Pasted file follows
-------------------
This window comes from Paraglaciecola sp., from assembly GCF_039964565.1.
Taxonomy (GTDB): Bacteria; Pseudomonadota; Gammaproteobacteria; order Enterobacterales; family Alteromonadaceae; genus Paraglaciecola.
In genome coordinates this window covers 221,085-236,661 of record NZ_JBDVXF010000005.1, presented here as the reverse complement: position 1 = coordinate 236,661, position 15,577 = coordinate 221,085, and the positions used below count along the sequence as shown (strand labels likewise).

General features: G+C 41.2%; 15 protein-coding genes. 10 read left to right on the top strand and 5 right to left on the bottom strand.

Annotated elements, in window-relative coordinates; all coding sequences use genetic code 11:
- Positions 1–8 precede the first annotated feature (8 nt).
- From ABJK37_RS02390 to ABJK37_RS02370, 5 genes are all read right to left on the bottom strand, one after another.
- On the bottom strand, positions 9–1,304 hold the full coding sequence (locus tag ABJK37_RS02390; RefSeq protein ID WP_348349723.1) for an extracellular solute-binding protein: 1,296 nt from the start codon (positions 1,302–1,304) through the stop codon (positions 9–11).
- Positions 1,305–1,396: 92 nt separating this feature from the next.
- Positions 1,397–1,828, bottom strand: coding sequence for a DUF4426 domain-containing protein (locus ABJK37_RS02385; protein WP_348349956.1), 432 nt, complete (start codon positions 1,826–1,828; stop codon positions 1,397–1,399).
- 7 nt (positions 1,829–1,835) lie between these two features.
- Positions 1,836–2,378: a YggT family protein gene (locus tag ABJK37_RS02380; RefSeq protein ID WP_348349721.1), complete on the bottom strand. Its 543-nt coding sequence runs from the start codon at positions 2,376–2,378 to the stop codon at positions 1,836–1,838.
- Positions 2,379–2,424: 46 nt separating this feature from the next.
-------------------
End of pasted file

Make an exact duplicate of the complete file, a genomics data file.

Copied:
This window comes from Paraglaciecola sp., from assembly GCF_039964565.1.
Taxonomy (GTDB): Bacteria; Pseudomonadota; Gammaproteobacteria; order Enterobacterales; family Alteromonadaceae; genus Paraglaciecola.
In genome coordinates this window covers 221,085-236,661 of record NZ_JBDVXF010000005.1, presented here as the reverse complement: position 1 = coordinate 236,661, position 15,577 = coordinate 221,085, and the positions used below count along the sequence as shown (strand labels likewise).

General features: G+C 41.2%; 15 protein-coding genes. 10 read left to right on the top strand and 5 right to left on the bottom strand.

Annotated elements, in window-relative coordinates; all coding sequences use genetic code 11:
- Positions 1–8 precede the first annotated feature (8 nt).
- From ABJK37_RS02390 to ABJK37_RS02370, 5 genes are all read right to left on the bottom strand, one after another.
- On the bottom strand, positions 9–1,304 hold the full coding sequence (locus tag ABJK37_RS02390; RefSeq protein ID WP_348349723.1) for an extracellular solute-binding protein: 1,296 nt from the start codon (positions 1,302–1,304) through the stop codon (positions 9–11).
- Positions 1,305–1,396: 92 nt separating this feature from the next.
- Positions 1,397–1,828, bottom strand: coding sequence for a DUF4426 domain-containing protein (locus ABJK37_RS02385; protein WP_348349956.1), 432 nt, complete (start codon positions 1,826–1,828; stop codon positions 1,397–1,399).
- 7 nt (positions 1,829–1,835) lie between these two features.
- Positions 1,836–2,378: a YggT family protein gene (locus tag ABJK37_RS02380; RefSeq protein ID WP_348349721.1), complete on the bottom strand. Its 543-nt coding sequence runs from the start codon at positions 2,376–2,378 to the stop codon at positions 1,836–1,838.
- Positions 2,379–2,424: 46 nt separating this feature from the next.